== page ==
YAML: A Beast That Can Be Tamed

Credit: https://www.reddit.com/user/DoNDaPo

The question to me is:

Is YAML the input format or is YAML the output format?

I think YAML is a fine input format for humans for DSLs and such. I think it does not need to be an output format for computers to read, and gives a false impression that humans should be meeting computers where they are at.

When YAML is used as an input format only, then humans can decide what the inputs are, not the machines. When the YAML generated by humans is intended to be used directly by an API (k8s in these examples), then there will be an impedance mismatch.

I see a couple of paths for infrastructure developers to potentially take:

  1. Say “no” to layers of obfuscation and “climb mount YAML”.
  2. Decide that the amount of YAML is too much for a human to handle, and resort to a “real” programming language to generate it (“Code as Configuration”).
  3. Take a hybrid approach and template out the YAML (the “Helm” approach).
  4. Make a DSL that can take in your format of choice, and output to an intermediate form, and make your users not care what that is (the “Sensu approach” in the example above).

For the record, I’m in favor of approach #4.

Is It “Code as Configuration” Worth It?

Some of the industry is pushing things in favor of approach #2. It usually starts with a look at how much duplication there is in the YAML files, and the urge to DRY out the configs takes hold. Although YAML does have built-in functions to help reduce some duplication, they only operate on hashes.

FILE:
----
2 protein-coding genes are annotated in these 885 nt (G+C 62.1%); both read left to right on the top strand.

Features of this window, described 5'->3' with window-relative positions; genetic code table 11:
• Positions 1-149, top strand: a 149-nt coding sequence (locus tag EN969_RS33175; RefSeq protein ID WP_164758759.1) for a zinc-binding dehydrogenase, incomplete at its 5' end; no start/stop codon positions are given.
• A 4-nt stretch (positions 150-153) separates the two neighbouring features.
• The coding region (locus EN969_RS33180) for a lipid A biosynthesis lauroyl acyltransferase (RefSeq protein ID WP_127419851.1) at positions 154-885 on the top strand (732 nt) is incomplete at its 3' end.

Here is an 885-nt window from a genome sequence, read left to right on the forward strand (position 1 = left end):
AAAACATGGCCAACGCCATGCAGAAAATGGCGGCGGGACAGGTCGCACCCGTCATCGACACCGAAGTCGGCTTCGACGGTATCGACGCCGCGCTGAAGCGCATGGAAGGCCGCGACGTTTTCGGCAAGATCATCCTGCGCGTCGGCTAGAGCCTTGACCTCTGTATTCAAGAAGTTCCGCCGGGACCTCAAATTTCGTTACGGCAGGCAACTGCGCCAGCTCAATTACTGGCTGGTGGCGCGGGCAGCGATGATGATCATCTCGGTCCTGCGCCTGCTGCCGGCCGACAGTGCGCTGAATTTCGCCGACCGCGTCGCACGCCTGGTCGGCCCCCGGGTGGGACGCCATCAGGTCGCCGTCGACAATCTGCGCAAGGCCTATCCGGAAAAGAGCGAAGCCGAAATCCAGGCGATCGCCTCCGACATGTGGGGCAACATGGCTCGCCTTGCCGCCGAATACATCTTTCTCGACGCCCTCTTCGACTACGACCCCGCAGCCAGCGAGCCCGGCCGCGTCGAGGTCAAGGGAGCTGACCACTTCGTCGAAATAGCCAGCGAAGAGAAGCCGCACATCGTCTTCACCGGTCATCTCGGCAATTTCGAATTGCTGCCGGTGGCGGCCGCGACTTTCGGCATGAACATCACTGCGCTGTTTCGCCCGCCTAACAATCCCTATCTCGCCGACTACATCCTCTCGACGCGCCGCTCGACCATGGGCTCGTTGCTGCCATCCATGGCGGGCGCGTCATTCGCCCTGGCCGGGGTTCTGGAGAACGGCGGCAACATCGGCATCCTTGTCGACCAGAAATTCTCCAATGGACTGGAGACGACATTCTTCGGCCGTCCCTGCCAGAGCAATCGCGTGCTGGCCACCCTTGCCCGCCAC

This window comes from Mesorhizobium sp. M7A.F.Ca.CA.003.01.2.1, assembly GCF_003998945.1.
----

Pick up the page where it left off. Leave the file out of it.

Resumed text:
When that is not enough, someone usually says “why don’t we just us Python?” Well, you certainly can! At this point you are getting into “Code as Configuration” territory. Although I don’t think this is a good idea, if you think this is a good idea, then you might like some of these:

  • Dhall: Haskell-inspired general purpose language for outputting config.
  • Pulumi: “Just Python” library for building cloud resources with Terraform-esq declarative semantics.
  • Skycfg: k8s-specific python library that outputs YAML for k8s consumption.
  • Ksonnet: A k8s-specific way of templating/patching k8s manifests
  • Cue: General-purpose config language, superset of JSON for

Some day I’ll do a comprehensive blog post comparing all these tools.

Why do these tools exist? My best guess is:

  • The allure of DRY is very strong, and often we’ll trade extra complexity for the chance to not repeat themselves
  • The tool expecting all this config was never intended for humans to provide the input
  • The problem domain really is too complex to define with static configuration

When the problem domain hits that level of complexity, then the answer is not config generation, the answer is a new level of abstraction and automation. When you live in a dynamic environment when hosts come and go, do not write a nagios hosts configuration generator and turn a static tool into a dynamic one.